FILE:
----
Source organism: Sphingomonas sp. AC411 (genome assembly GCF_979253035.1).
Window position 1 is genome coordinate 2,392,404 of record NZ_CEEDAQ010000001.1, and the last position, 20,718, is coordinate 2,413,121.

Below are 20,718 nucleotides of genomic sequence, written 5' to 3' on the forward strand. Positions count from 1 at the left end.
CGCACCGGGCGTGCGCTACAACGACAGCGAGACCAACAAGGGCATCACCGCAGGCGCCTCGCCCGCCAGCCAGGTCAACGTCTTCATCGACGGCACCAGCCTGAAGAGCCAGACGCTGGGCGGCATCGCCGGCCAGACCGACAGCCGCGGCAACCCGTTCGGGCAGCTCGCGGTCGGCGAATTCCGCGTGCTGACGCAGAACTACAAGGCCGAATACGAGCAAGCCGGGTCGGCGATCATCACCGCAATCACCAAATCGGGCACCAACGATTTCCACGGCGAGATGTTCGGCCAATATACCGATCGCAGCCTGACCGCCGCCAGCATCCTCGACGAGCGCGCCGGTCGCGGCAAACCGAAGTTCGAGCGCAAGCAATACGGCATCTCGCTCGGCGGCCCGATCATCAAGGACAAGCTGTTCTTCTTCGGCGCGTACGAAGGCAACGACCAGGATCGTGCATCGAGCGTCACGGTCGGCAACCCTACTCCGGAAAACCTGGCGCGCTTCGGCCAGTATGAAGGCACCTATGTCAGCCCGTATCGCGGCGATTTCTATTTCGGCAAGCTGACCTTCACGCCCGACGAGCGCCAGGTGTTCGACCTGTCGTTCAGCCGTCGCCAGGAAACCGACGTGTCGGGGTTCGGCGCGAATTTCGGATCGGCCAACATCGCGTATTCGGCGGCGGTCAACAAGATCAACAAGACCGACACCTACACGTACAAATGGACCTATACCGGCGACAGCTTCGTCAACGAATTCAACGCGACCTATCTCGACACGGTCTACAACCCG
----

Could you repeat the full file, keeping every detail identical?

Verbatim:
Source organism: Sphingomonas sp. AC411 (genome assembly GCF_979253035.1).
Window position 1 is genome coordinate 2,392,404 of record NZ_CEEDAQ010000001.1, and the last position, 20,718, is coordinate 2,413,121.

Below are 20,718 nucleotides of genomic sequence, written 5' to 3' on the forward strand. Positions count from 1 at the left end.
CGCACCGGGCGTGCGCTACAACGACAGCGAGACCAACAAGGGCATCACCGCAGGCGCCTCGCCCGCCAGCCAGGTCAACGTCTTCATCGACGGCACCAGCCTGAAGAGCCAGACGCTGGGCGGCATCGCCGGCCAGACCGACAGCCGCGGCAACCCGTTCGGGCAGCTCGCGGTCGGCGAATTCCGCGTGCTGACGCAGAACTACAAGGCCGAATACGAGCAAGCCGGGTCGGCGATCATCACCGCAATCACCAAATCGGGCACCAACGATTTCCACGGCGAGATGTTCGGCCAATATACCGATCGCAGCCTGACCGCCGCCAGCATCCTCGACGAGCGCGCCGGTCGCGGCAAACCGAAGTTCGAGCGCAAGCAATACGGCATCTCGCTCGGCGGCCCGATCATCAAGGACAAGCTGTTCTTCTTCGGCGCGTACGAAGGCAACGACCAGGATCGTGCATCGAGCGTCACGGTCGGCAACCCTACTCCGGAAAACCTGGCGCGCTTCGGCCAGTATGAAGGCACCTATGTCAGCCCGTATCGCGGCGATTTCTATTTCGGCAAGCTGACCTTCACGCCCGACGAGCGCCAGGTGTTCGACCTGTCGTTCAGCCGTCGCCAGGAAACCGACGTGTCGGGGTTCGGCGCGAATTTCGGATCGGCCAACATCGCGTATTCGGCGGCGGTCAACAAGATCAACAAGACCGACACCTACACGTACAAATGGACCTATACCGGCGACAGCTTCGTCAACGAATTCAACGCGACCTATCTCGACACGGTCTACAACCCG